October 8th, 2014

New Lens Correction Software Takes Aim at Expensive Lenses with Math

piccure_canon

The German software company Piccure+ is not one to mince words. Calling the prevailing lens making model “ignorant” the company has released lens correction software that it claims can correct lens defects without building a huge bank of profiles. The upshot, they claim, is that you can use inexpensive lenses and still create high quality images that look as if they were snapped through more expensive glass.

Piccure+ uses complex mathematical models to create a point-spread function for each image before applying a deconvolution to correct defects — much like the approach NASA took to fixing the Hubble Telescope’s optics. Among the virtues of this approach is that it can correct what lens profiles can’t, namely deviations in lens manufacturing.

Rather than work off what it thinks is wrong with the lens, Piccure+ tackles the optical defects directly in the RAW image file itself. (The software can also work with JPEG images but the company claims that the already-compressed JPEG files won’t benefit as much from its algorithmic massaging.) This means that it can also correct distortions and aberrations on images without EXIF data and for lenses that don’t have profiles in competitive software like Adobe’s Camera RAW.

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In a blog post announcing the software’s release, the company ambitiously called for a rethink of the entire lens manufacturing paradigm. Rather than invest money in building flawless lenses, the company is arguing that much of the heavy lifting can be done in software. Specifically, their software (of course). Photographers would then be liberated to use less expensive zoom lenses while lens makers could focus on driving their own costs down by relenting on quality control — an argument we have trouble believing is going to find much traction among lens manufacturers.

We’ve just started playing with the software, which you can kick around for free for 14 days. From our initial impressions, it’s clearly easy to use, with a minimalist interface with sliders for optical aberration, sharpness and denoising. However both previewing and processing images on our 2.6GHz dual-core Mac (16GB of RAM) took a fair amount of time (evidently our Mac likes doing complicated math about as much as we do). You can save settings to make your workflow go a bit faster when working in a similar batch of images or you can tell the program (via a slider) to prioritize speed over quality.

Piccure+ will cost $109 and can work as a plugin for Lightroom or as a standalone application.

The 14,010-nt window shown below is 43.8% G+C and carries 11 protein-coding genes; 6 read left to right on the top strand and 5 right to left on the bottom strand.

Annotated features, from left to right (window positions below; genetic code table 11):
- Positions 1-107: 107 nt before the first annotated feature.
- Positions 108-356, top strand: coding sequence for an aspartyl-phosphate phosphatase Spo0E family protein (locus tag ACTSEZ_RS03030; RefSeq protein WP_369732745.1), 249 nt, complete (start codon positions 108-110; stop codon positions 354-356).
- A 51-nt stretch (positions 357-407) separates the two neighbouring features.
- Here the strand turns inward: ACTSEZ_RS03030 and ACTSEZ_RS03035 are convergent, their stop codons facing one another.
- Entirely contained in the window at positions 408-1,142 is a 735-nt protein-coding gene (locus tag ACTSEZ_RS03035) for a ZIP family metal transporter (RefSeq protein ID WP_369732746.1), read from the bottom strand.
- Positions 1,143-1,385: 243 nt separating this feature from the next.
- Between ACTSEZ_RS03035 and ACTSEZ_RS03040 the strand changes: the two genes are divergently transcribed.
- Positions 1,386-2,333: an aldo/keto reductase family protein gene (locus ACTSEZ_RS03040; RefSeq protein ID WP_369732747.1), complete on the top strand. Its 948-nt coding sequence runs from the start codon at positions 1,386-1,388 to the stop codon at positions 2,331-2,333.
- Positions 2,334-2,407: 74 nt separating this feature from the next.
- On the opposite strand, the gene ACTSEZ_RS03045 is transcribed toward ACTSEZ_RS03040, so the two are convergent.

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Nikon D610; 1/320 @ f/7.1 with 24-84mm Nikkor lens. Original image on left.

September 16th, 2014

Photokina 2014: Zeiss Offers New Leica M Lens

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Fast on the heels of Leica’s slew of camera unveilings, Zeiss has introduced a new prime lens for Leica M rangefinder cameras at Photokina 2014.

The Distagon T* f1/.4 35 ZM offers a 35mm focal length promising to perfectly match the view from the M’s optical viewfinder. The lens uses Zeiss’ T* coating to reduce flare and features 10 aperture blades.

The aperture can be adjusted in 1/3 increments via a ring on the lens. There’s also a focus ring on the lens’ all-metal barrel.

Zeiss says the lens will be due out before the end of the year for $2,290.

August 27th, 2013

Ricoh Introduces Prime Lenses and Weather-Sealed Flashes for Pentax Cameras

Ricoh Imaging Americas Corporation (the company formerly known as Pentax Ricoh) just announced five new prime lenses and two new weather-sealed flash units for Pentax DSLR Cameras.

Five New Prime Lenses

HD Pentax DA 70mm lens

HD Pentax DA 70mm lens

The K-mount, HD Pentax DA Limited series lenses include a 15mm f/4 ED AL, 21mm f/3.2 AL, 35mm f/2.8 macro, 50mm f/2.8 and a 70mm f/2.4. Lens barrels, hoods and caps are constructed of high-grade aluminum and the glass is treated with an HD coating to help reduce flare and ghosting. (That little red anodized marking on the front of the focus ring indicates the lens is treated with the HD coating.) Additionally, each lens is designed with a rounded diaphragm to optimize bokeh. All lenses will be available in silver or black in September.

 

 

Prices:

  • 40mm f/2.8: $550
  • 15mm f/4: $700
  • 21mm f/3.2: $700
  • 35mm f/2.8 macro: $750
  • 70mm f/2.4: $750

Two New Weather-Sealed Flashes

RESIZED Flash_backside_image

Ricoh imaging also introduced two flash units for Pentax interchangeable lens cameras: the AF540F GZ II and the AF360F GZ II. Like the Pentax medium format 645D and some Pentax DSLRs, the flash units are weather-sealed. With the addition of an LED, the flash units can produce a constant source of light for video and stills. The LED can also be used to produce catchlights and as an AF assist light (with updated firmware on the 645D as well as most K-series DSLRs). Nine custom flash functions, wireless flash and a host of other features are available on both flashes. Powered by four AA batteries, the flash units will ship in September.

Prices:

  • AF360F GZ II: $430
  • AF540F GZ II: $630

http://www.us.ricoh-imaging.com